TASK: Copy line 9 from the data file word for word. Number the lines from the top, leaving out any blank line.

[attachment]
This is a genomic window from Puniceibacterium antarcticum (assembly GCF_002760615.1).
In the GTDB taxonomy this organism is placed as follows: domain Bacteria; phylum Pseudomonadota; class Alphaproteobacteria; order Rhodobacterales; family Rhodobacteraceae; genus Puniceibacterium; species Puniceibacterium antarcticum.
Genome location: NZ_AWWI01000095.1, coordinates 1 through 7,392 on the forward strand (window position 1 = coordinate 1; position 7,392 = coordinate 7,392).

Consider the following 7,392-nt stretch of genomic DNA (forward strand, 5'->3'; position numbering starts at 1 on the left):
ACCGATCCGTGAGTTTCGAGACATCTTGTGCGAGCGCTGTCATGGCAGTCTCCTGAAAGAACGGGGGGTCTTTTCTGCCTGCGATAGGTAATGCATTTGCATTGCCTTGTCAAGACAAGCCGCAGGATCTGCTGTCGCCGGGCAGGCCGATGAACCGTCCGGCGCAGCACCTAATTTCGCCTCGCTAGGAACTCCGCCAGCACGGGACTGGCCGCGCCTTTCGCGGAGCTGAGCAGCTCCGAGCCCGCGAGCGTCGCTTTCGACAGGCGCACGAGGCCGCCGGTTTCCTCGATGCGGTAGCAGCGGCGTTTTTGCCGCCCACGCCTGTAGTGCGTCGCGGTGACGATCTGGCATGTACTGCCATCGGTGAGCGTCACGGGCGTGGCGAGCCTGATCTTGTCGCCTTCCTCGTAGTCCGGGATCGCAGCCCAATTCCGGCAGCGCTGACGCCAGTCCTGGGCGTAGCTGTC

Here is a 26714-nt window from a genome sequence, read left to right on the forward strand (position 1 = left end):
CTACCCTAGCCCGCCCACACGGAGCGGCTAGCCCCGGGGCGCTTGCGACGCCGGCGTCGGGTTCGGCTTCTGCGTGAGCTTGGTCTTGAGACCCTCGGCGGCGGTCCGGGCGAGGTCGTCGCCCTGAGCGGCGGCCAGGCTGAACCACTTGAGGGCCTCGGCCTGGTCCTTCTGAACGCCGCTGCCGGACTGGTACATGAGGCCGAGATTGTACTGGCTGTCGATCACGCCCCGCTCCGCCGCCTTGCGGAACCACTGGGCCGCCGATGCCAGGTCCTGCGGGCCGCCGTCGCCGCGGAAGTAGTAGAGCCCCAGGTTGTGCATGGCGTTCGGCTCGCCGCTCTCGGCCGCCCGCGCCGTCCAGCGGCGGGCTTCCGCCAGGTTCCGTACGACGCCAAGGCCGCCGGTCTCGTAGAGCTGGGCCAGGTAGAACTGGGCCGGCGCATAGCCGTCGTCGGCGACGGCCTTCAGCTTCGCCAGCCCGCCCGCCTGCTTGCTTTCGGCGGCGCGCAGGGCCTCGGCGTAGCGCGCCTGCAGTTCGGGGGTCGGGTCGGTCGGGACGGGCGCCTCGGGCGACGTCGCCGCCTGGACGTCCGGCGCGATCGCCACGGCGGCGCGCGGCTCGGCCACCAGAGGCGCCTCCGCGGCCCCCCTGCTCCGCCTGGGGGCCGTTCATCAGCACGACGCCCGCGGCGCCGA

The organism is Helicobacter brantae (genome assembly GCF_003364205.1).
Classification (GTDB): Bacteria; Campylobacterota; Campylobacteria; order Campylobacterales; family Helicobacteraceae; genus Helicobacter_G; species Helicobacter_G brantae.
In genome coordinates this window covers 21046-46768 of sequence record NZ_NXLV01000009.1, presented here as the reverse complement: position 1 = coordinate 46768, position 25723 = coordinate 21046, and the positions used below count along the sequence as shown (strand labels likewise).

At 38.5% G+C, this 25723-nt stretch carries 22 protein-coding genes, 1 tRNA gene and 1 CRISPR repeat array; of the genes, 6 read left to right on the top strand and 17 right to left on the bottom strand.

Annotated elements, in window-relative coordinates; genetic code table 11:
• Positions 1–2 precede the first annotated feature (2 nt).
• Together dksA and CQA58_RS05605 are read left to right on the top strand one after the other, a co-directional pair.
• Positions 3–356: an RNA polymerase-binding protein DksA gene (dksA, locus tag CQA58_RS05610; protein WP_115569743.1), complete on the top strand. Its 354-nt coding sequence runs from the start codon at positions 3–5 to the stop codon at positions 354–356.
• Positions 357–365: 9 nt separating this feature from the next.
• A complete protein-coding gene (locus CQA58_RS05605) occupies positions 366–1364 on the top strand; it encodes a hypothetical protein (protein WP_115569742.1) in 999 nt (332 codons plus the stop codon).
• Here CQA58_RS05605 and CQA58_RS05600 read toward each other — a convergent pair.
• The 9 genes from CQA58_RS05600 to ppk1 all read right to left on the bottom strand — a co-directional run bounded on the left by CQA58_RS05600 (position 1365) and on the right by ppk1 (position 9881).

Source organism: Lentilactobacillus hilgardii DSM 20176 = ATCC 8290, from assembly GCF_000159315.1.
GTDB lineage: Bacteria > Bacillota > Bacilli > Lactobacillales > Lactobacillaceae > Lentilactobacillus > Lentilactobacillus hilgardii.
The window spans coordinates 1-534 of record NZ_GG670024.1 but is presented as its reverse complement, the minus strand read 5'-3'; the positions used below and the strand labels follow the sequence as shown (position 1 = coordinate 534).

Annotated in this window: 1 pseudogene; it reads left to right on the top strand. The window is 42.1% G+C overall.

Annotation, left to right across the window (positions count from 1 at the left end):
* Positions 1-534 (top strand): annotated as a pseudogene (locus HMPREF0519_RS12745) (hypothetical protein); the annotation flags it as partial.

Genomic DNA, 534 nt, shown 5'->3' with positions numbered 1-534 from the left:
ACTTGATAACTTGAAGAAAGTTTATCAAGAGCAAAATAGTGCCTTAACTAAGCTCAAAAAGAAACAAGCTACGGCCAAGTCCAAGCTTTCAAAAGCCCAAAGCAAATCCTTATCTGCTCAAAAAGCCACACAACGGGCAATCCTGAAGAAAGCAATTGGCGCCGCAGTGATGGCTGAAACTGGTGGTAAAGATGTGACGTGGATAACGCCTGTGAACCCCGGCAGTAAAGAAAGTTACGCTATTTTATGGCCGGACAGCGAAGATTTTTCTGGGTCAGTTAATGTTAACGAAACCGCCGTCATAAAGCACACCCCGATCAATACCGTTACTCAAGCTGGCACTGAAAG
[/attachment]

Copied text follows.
Classification (GTDB): Bacteria; Campylobacterota; Campylobacteria; order Campylobacterales; family Helicobacteraceae; genus Helicobacter_G; species Helicobacter_G brantae.